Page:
AKHAVAN: I used to go in summers to visit my family — cousins, my grandmother and my uncle live there. But I haven’t been back in years, and I don’t think it would be safe to go there now. It’s against the law to be out and gay, so I would not do it.
MW: Are you, or is anyone in your family, political, or engaged at all in that situation and trying to change it?
AKHAVAN: Yeah, I mean everybody was really involved in the Green Movement, but now — that was in 2009, and things are shifting, and it’s like a different thing to be political now. The Arab Spring kind of came and went. Iran wasn’t really — I don’t know, we got kind of overlooked in that experience. I know a lot of people who are politically engaged and involved, but from my perspective, which is a very distant one, it seems like a lot of that hope got sucked out of the movement.
MW: What’s next for you?
AKHAVAN: I have two projects I’m working on right now. One is a feature film that I’m writing with my producer in London. And the other one is a television series that I’ve been developing for a while, and that I worked on at the Sundance Labs. They’re very different, but they both have queer themes. I didn’t set out to be this queer filmmaker, but the stories I’m attracted to are stories that haven’t been told before, and that’s what I think ties these two projects together.
The television series is about a lesbian who comes out as bisexual in her 30s and deals with the fallout of that lifestyle change. The other one, I can’t say what the plot is yet because it’s an adaptation of a young adult novel.
MW: Is TV inspiring you a lot today?
AKHAVAN: Oh god, yeah. I’m so inspired by everything. I really love Louie, that’s my favorite show. I also really love Broad City — it’s so crude and absurdly funny. I also really love Girls. It has this sadness that makes me ache sometimes — whenever they have episodes especially with the parents, it really touches me on a deep level. I feel like the shows that I love play with sadness in such a funny way. They really walk that fine line between drama and comedy quite nicely. Like Transparent does it too. It’s very exciting, as well as becoming more honest.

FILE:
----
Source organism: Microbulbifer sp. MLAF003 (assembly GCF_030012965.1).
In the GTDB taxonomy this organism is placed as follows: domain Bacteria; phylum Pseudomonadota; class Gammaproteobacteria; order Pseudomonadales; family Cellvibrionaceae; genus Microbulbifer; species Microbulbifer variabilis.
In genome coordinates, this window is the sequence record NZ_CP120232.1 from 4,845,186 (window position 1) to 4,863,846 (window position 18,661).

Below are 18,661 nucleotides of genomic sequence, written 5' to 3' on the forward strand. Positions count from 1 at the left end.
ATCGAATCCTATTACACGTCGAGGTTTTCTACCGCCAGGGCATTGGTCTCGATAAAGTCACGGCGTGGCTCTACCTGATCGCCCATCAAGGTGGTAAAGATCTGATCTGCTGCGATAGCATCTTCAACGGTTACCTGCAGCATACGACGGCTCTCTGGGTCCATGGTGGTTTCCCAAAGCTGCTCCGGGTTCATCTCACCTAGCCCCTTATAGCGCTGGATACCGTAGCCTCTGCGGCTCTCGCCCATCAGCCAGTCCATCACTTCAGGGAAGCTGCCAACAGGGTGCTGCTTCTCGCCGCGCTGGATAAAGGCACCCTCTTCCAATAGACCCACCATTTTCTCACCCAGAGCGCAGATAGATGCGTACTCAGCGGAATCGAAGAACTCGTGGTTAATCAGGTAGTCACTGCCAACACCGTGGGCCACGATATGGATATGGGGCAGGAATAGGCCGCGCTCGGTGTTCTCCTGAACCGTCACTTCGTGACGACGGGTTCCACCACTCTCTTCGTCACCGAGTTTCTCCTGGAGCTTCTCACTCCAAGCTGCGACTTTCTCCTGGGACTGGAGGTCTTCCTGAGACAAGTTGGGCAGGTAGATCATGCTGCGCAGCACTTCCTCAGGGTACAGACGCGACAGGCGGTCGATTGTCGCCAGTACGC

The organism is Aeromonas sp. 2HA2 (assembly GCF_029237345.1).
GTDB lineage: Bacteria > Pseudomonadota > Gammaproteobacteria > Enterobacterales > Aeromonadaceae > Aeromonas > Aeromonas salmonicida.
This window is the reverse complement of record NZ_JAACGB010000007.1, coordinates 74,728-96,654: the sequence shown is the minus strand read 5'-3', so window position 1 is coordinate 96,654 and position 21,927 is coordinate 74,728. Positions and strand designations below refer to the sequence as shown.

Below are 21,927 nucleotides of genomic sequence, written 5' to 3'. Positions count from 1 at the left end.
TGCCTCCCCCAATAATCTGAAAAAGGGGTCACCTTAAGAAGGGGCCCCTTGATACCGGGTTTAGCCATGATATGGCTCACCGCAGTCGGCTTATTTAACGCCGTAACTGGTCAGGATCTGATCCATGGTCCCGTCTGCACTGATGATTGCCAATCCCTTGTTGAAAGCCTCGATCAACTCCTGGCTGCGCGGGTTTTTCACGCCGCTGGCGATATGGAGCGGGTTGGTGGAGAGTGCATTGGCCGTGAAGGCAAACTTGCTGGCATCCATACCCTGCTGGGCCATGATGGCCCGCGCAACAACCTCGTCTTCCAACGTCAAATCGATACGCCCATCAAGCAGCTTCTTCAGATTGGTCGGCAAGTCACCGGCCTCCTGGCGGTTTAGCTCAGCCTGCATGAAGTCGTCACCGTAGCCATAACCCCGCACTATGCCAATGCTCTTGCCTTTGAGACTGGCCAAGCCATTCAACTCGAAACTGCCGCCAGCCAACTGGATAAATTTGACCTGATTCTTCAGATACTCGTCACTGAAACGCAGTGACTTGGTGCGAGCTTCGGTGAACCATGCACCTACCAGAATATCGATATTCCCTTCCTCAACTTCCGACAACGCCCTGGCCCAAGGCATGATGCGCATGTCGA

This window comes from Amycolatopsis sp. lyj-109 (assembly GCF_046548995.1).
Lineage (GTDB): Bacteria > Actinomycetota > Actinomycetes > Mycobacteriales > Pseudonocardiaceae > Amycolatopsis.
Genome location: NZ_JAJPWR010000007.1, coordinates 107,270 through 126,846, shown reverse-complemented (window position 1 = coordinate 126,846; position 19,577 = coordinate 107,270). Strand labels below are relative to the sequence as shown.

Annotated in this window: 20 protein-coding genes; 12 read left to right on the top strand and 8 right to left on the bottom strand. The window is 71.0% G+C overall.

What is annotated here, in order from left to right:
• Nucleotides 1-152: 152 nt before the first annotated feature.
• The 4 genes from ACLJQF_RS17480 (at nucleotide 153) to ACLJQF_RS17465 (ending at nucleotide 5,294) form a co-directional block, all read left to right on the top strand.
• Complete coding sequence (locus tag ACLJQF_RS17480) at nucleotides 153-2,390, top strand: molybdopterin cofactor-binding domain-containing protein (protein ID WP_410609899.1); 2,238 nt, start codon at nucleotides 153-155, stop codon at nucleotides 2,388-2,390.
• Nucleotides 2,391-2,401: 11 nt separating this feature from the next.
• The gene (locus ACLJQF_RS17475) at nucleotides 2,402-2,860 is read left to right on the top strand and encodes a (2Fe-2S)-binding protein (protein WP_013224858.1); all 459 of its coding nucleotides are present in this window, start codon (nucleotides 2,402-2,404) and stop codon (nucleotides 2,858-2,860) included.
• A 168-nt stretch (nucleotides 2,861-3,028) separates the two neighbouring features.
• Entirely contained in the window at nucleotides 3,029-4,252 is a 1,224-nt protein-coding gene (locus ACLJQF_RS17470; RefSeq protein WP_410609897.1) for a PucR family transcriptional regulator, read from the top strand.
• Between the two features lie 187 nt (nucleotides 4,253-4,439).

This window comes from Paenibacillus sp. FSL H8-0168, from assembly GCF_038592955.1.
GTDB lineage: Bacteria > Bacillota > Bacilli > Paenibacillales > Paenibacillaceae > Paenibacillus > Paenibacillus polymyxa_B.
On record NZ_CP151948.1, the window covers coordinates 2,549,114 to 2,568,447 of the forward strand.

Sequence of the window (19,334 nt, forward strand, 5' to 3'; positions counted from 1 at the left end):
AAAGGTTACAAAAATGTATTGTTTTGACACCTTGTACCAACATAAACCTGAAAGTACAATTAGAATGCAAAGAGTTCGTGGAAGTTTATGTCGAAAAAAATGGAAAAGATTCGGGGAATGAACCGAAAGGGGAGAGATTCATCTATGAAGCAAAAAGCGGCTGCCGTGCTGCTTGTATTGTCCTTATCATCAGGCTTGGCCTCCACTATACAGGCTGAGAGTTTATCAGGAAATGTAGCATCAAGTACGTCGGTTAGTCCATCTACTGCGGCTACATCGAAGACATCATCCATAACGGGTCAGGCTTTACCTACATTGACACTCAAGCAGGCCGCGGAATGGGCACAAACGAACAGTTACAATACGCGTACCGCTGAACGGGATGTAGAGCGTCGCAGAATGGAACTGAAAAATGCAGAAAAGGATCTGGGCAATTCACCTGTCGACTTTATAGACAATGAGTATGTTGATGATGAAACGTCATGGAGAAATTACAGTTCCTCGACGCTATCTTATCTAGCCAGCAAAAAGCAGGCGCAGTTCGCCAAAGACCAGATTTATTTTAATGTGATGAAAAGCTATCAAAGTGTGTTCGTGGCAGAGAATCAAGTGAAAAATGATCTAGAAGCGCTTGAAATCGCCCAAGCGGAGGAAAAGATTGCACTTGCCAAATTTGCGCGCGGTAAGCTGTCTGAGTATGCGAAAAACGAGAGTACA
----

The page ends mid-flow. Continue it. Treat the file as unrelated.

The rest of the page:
MW: One last thing. What about the future? Do you hope to have a family and kids?
AKHAVAN: Yeah, I do. I would very much like to do that.
MW: How far in the future for that, any idea?
AKHAVAN: Oh, god. Who fucking knows? Things happen as they happen. I’ve been asking myself that a lot lately, because I just turned 30. I just think it’s stupid to put plans — I think you should work towards goals, but to have expectations is only going to break your heart a little because who knows how things happen and when they happen? Who knows how motherhood or how a permanent, monogamous partnership is going to happen for me, or whether or not it will? I can’t base my joy on it. I can base my joy on being a really good friend, or trying to be the best person I can, trying to be the best daughter I can, or trying to make all the work I want to make.
I really do believe that if you keep checking in with yourself and keep doing the things you want to do, things fall into the place that they’re supposed to. Perhaps that’s naïve, and in 10 years I’ll be sad that I didn’t have a checklist of things to accomplish by 35, but I could never think strategically about having kids at this stage.
Reel Affirmations presents Appropriate Behavior in two screenings on Friday, March 20, at 7 p.m. and 9:15 p.m., at the Human Rights Campaign, 1640 Rhode Island Ave. NW. Tickets are $10 for general admission or $25 for VIP including one cocktail, one popcorn and special seating. In addition, a chef’s tasting will follow the 7 p.m. screening courtesy of Tasteful Creations from Chef B. Call 202-682-2245 or visit reelaffirmations.org.